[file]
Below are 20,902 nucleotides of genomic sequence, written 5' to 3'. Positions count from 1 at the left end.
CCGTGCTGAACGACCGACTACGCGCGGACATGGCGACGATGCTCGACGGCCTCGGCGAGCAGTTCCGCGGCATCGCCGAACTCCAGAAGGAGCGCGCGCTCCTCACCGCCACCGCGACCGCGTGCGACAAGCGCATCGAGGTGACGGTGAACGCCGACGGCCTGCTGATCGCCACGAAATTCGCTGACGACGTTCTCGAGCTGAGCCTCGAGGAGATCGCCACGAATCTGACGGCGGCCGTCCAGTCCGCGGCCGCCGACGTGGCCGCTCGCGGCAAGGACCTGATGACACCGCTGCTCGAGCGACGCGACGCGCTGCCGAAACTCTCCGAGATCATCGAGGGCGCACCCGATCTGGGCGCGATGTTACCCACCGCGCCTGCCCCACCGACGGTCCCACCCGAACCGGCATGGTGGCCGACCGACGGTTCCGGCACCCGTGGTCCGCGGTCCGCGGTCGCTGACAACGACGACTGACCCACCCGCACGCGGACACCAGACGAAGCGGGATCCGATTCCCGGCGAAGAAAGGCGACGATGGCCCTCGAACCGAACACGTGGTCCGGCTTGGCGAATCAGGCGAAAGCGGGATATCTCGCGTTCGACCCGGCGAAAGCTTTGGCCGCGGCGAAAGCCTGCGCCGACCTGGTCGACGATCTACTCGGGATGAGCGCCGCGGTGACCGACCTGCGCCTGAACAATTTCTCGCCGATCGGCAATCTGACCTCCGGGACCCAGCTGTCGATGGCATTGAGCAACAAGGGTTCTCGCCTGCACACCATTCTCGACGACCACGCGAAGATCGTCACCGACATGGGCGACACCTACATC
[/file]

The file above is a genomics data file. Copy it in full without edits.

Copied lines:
Below are 20,902 nucleotides of genomic sequence, written 5' to 3'. Positions count from 1 at the left end.
CCGTGCTGAACGACCGACTACGCGCGGACATGGCGACGATGCTCGACGGCCTCGGCGAGCAGTTCCGCGGCATCGCCGAACTCCAGAAGGAGCGCGCGCTCCTCACCGCCACCGCGACCGCGTGCGACAAGCGCATCGAGGTGACGGTGAACGCCGACGGCCTGCTGATCGCCACGAAATTCGCTGACGACGTTCTCGAGCTGAGCCTCGAGGAGATCGCCACGAATCTGACGGCGGCCGTCCAGTCCGCGGCCGCCGACGTGGCCGCTCGCGGCAAGGACCTGATGACACCGCTGCTCGAGCGACGCGACGCGCTGCCGAAACTCTCCGAGATCATCGAGGGCGCACCCGATCTGGGCGCGATGTTACCCACCGCGCCTGCCCCACCGACGGTCCCACCCGAACCGGCATGGTGGCCGACCGACGGTTCCGGCACCCGTGGTCCGCGGTCCGCGGTCGCTGACAACGACGACTGACCCACCCGCACGCGGACACCAGACGAAGCGGGATCCGATTCCCGGCGAAGAAAGGCGACGATGGCCCTCGAACCGAACACGTGGTCCGGCTTGGCGAATCAGGCGAAAGCGGGATATCTCGCGTTCGACCCGGCGAAAGCTTTGGCCGCGGCGAAAGCCTGCGCCGACCTGGTCGACGATCTACTCGGGATGAGCGCCGCGGTGACCGACCTGCGCCTGAACAATTTCTCGCCGATCGGCAATCTGACCTCCGGGACCCAGCTGTCGATGGCATTGAGCAACAAGGGTTCTCGCCTGCACACCATTCTCGACGACCACGCGAAGATCGTCACCGACATGGGCGACACCTACATC